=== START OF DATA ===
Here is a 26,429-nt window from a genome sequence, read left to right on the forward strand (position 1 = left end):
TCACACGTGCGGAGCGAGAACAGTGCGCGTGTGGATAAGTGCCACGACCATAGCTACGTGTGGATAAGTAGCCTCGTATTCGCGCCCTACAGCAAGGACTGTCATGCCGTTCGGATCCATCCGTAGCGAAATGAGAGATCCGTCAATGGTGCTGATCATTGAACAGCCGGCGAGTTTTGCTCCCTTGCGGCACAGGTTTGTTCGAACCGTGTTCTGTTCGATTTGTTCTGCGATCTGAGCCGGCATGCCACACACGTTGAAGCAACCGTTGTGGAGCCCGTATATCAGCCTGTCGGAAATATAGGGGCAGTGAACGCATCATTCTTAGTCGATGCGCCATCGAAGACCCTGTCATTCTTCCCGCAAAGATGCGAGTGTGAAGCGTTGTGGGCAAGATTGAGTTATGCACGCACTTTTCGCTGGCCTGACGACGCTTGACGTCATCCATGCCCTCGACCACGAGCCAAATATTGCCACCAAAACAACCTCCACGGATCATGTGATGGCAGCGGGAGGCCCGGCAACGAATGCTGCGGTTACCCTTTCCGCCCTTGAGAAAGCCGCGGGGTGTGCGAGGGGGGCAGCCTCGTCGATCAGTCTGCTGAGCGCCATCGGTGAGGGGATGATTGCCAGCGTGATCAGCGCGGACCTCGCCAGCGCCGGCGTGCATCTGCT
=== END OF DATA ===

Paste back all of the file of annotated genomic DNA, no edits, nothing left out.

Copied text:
Here is a 26,429-nt window from a genome sequence, read left to right on the forward strand (position 1 = left end):
TCACACGTGCGGAGCGAGAACAGTGCGCGTGTGGATAAGTGCCACGACCATAGCTACGTGTGGATAAGTAGCCTCGTATTCGCGCCCTACAGCAAGGACTGTCATGCCGTTCGGATCCATCCGTAGCGAAATGAGAGATCCGTCAATGGTGCTGATCATTGAACAGCCGGCGAGTTTTGCTCCCTTGCGGCACAGGTTTGTTCGAACCGTGTTCTGTTCGATTTGTTCTGCGATCTGAGCCGGCATGCCACACACGTTGAAGCAACCGTTGTGGAGCCCGTATATCAGCCTGTCGGAAATATAGGGGCAGTGAACGCATCATTCTTAGTCGATGCGCCATCGAAGACCCTGTCATTCTTCCCGCAAAGATGCGAGTGTGAAGCGTTGTGGGCAAGATTGAGTTATGCACGCACTTTTCGCTGGCCTGACGACGCTTGACGTCATCCATGCCCTCGACCACGAGCCAAATATTGCCACCAAAACAACCTCCACGGATCATGTGATGGCAGCGGGAGGCCCGGCAACGAATGCTGCGGTTACCCTTTCCGCCCTTGAGAAAGCCGCGGGGTGTGCGAGGGGGGCAGCCTCGTCGATCAGTCTGCTGAGCGCCATCGGTGAGGGGATGATTGCCAGCGTGATCAGCGCGGACCTCGCCAGCGCCGGCGTGCATCTGCT